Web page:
Skip to content Skip to navigation

Native Lands and the Northwestern Boom: John Dougherty’s Book Heads to Print

Oct 14 2015

Posted In:

The Dalles Dam on the Columbia River in 1973. (David Falconer, National Archive via Flickr Commons)
 

We are very pleased to announce that John J. Dougherty's book Flooded by Progress has been acquired by the University of Washington and is headed for publication as part of the Emil and Kathleen Sick Book Series in Western History and Biography. According to the publisher, the series "features scholarly books on the peoples and issues that have defined and shaped the American West." and "seeks to deepen and expand our understanding of the American West as a region and its role in the making of the United States and the modern world." Previous titles in this prestigious series include works written and/or edited by Richard White, Katrine Barber, Andrew H. Fisher, Lissa Wadewitz (a former Center scholar), John Findlay, Alexandra Harmon, Jen Corrine Brown and others.

John is in his second year as a postdoctoral fellow at the Center, and is working on completing his manuscript, which began as his doctoral dissertation at the University of California, Berkeley. Here, he describes his forthcoming book:

Flooded by Progress: Law, Natural Resources, and Native Rights in the Postwar Pacific Northwest examines the politics of federal Indian law and the changing environmental landscape in the post-World War II Pacific Northwest. It argues that the changing legal status of Native lands and resources was instrumental in both the industrial expansion of the region and environmental changes brought by increased development of natural resources. It highlights how the region’s environmental and economic transformations inequitably burdened Native communities in the Pacific Northwest, from their loss of treaty rights and tribal status to the destruction of tribal lands and natural resources. However, the book also illuminates how Native communities actively navigated critical directions in Indian policy and became powerful stakeholders in regional environmental politics.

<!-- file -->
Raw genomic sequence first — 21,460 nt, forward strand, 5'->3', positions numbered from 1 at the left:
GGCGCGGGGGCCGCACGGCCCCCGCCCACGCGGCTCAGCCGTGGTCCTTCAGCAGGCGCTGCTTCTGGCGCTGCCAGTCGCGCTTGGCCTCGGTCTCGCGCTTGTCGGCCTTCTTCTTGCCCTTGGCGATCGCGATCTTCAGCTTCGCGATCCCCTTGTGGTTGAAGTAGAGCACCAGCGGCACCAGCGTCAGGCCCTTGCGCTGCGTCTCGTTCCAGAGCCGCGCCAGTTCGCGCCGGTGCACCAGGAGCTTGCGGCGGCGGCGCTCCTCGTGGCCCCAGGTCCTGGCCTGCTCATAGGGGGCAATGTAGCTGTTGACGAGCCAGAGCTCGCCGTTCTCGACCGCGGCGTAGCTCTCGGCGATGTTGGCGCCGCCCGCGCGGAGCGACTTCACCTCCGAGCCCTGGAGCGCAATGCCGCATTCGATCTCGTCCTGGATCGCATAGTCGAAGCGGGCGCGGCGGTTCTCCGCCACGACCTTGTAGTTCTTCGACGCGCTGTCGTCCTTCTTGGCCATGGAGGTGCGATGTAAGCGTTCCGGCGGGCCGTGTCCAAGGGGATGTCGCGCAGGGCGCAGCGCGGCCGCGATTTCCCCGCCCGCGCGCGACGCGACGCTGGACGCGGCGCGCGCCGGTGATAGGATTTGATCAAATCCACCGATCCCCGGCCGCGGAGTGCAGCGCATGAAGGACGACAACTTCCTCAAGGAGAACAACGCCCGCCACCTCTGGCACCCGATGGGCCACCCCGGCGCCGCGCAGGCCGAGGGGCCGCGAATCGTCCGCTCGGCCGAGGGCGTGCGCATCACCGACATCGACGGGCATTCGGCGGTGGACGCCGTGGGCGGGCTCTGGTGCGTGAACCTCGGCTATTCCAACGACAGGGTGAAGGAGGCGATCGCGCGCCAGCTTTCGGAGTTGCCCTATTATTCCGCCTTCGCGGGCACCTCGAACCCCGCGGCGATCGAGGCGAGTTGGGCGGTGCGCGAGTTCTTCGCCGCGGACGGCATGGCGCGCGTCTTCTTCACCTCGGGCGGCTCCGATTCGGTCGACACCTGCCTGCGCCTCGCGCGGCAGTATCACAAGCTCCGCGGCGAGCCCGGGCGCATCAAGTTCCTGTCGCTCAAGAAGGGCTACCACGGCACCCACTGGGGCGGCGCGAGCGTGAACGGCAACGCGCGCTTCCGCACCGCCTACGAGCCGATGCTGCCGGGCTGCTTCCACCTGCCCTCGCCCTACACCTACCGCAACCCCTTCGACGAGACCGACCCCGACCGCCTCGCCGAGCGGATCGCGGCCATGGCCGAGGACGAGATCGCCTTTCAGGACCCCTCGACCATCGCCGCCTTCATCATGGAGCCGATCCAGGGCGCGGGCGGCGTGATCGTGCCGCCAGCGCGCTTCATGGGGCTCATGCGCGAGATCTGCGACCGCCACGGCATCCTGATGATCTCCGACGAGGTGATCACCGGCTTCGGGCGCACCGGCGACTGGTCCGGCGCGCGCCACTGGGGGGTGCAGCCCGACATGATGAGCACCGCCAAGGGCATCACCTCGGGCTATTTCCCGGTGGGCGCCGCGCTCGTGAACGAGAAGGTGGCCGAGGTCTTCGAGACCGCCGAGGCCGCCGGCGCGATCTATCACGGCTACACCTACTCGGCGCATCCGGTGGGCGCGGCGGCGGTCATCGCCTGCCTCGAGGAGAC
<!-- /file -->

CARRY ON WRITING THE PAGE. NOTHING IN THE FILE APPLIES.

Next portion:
Please join us in congratulating John and in looking forward to his book's debut.

 

Recent Center News

Nov 9 2018 | ... & the West Blog
New rules and new technology are giving farmers and managers a better look at groundwater supplies.
Nov 7 2018 | ... & the West Blog, ... & the Best | Posts Recommended by the ... & the West Blog
Six Western states vote on important environmental ballot measures; the reduction of Grand Staircase-Escalante threatens fossil discoveries; in Colorado, a farming community may have to change their water consumption due to climate change; and an educator in British Columbia takes the lead on indigenous food sovereignty.
Nov 6 2018 | Center News
With the new year and winter quarter approaching, we are pleased to highlight two new courses that will be taught by affiliates of the Bill Lane Center.